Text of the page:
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EXTENDED ANALYSIS

Soft Machine: Switzerland 1974

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Thank goodness for Cuneiform Records. Beyond releasing cutting edge new music from now-longstanding groups like The Claudia Quintet and relative newcomers like Norway's Pixel, the intrepid American label continues to unearth, restore and release wonderful archival finds like S.O.S.' Looking for the Next One (2013), and the equally impressive Flashpoint: NDR Jazz Workshop-April '69 (2011), from one of the group's reed players, John Surman. Perhaps its most important work on the archival front has, however, been in sourcing live music ...

EXTENDED ANALYSIS

Sanguine Hum: Now We Have Light

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Sometimes things take a long time to gestate in the minds of musicians, but Sanguine Hum may well be eligible for entry in the Guinness Book of World Records-- if there was such a category (and if there isn't, perhaps now there should be)--for Longest Time to Bring a Musical Concept to Fruition. OK, it's a clunky name and someone at Guinness will have to do better, but with the double-disc concept album Now We Have Light, Sanguine Hum has ...

REDISCOVERY

No-Man: Together We're Stranger

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No-Man Together We're Stranger (remastered/expanded)Kscope2014 (2003) With Steven Wilson on the cusp of releasing Hand. Cannot. Erase. (Kscope, 2015), and Tim Bowness' Abandoned Dancehall Dreams (Inside Out, 2014) one of 2014's best releases, now's as good a time as any to revisit the pair's music together as No-Man--specifically, Together We're Stranger (Snapper, 2003), reissued last year on Kscope in a remastered and expanded edition that sounds even better on the Tetra listening instruments that were ...

REDISCOVERY

Lyle Mays: Lyle Mays

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Lyle MaysLyle MaysGeffen Records1986 Today's Rediscovery falls under the category of “where is he now?" I first heard of keyboardist Lyle Mays in 1977, when Gary Burton's quartet (with guest Eberhard Weber), played at the Glebe Collegiate High School auditorium in my home town of Ottawa, Canada. After the show, speaking to the other members of the group--electric bassist Steve Swallow, drummer Dan Gottlieb and a then just starting out Pat Metheny--the guitarist told me ...

BOOK REVIEWS

Rock Covers

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Rock Covers Jon Kirby, Robbie Busch 552 pages ISBN: 978-3836545259 Taschen 2014 Most common opinion is that fine art is something that can be found adorning the walls of galleries, studios or museums. But one of the most unusual places where interesting, engaging and groundbreaking art can be found is on various album covers. Many visual artists, throughout the years and regardless of genre, have created visual artworks for various ...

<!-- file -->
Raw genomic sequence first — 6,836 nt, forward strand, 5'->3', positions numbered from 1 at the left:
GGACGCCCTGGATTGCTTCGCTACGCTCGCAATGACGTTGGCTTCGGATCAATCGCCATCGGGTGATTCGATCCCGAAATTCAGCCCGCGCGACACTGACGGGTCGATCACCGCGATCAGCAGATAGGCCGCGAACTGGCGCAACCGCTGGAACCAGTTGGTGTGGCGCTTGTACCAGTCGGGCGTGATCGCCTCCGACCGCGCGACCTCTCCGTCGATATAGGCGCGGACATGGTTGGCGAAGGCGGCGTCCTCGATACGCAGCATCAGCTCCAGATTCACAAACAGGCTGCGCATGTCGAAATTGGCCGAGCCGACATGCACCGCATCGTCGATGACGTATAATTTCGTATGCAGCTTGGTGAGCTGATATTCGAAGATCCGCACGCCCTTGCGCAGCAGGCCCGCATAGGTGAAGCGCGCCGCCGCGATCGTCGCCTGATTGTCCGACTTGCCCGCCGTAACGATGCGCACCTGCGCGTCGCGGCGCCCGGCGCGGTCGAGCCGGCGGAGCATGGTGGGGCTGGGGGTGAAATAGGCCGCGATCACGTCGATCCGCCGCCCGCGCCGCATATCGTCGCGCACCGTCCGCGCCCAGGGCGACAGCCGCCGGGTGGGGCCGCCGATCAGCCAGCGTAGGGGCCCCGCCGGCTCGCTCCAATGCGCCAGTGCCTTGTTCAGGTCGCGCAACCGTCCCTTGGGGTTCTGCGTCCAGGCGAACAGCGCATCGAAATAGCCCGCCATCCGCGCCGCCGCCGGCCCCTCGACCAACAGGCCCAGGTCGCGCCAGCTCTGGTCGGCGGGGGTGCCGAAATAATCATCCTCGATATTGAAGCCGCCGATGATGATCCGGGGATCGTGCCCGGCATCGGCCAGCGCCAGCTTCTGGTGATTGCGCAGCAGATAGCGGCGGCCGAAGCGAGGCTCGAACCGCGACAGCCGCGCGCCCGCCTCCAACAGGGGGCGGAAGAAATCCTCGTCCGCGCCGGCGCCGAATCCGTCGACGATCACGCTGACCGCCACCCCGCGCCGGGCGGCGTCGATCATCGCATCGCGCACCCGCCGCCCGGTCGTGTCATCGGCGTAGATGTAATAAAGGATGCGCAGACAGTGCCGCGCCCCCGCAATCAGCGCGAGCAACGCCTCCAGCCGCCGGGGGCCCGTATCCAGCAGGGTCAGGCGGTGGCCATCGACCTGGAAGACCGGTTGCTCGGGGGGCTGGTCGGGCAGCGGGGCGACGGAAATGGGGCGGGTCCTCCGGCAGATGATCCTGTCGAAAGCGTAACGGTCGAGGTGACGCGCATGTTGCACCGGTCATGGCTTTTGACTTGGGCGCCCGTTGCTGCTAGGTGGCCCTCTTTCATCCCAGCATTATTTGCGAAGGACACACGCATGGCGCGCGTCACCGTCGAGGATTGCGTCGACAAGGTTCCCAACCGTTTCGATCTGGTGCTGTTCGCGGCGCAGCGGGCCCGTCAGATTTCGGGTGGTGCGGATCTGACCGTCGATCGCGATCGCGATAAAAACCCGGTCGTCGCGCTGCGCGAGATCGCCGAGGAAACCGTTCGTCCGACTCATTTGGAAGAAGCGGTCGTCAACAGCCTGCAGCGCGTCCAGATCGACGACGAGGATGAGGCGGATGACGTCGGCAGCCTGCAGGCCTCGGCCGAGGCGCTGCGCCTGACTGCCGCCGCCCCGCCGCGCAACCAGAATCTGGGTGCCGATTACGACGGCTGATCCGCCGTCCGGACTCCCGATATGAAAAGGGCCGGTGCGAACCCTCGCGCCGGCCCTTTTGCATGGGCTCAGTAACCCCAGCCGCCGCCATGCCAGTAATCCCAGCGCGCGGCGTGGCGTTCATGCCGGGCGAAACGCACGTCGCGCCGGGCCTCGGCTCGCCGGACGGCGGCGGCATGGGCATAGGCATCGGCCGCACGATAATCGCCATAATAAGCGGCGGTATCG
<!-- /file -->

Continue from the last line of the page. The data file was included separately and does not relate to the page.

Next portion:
CD/LP/TRACK REVIEW

The Stanley Clarke Band: UP

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UP is the latest CD from the baddest bassist on the planet, Stanley Clarke. This is the first recording by the Stanley Clarke Band since the 2010 eponymous release The Stanley Clarke Band. The acclaimed bassist extraordinaire has handpicked an amazing list of guest musicians to play with The SCB. According to the official Stanley Clarke website, the four-time Grammy award winner is the “Liberator of the Electric and Acoustic Basses." His UP album soundly supports this sobriquet.

EXTENDED ANALYSIS

King Crimson: Live at the Orpheum

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It was the reunion nobody expected. After years of touring in circumstances less than ideal--and, for him, distinctly and increasingly unpleasant--co-founder and only remaining original member Robert Fripp was as clear as can be that he was done with his flagship group King Crimson. A brief four-city, eleven-date 2008 tour-- with a revamped version of the 2000-2003 quartet, also featuring Adrian Belew, Trey Gunn and Pat Mastelotto reunited but with previous bassist/stick man Tony Levin replacing Gunn and a second ...

REDISCOVERY

Ian Carr: Belladonna

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Ian Carr Belladonna Vertigo 1972 Today's Rediscovery? British trumpeter Ian Carr's Belladonna, a gem of an album that's also the coming out party for soon-to-be-legendary guitarist Allan Holdsworth. A album I'd not heard in the decade since I wrote the retrospective Ian Carr And Nucleus: '70s British Jazz Rock Progenitors for All About Jazz in the fall of 2004, listening to it again after all these years brought back all the reasons why ...



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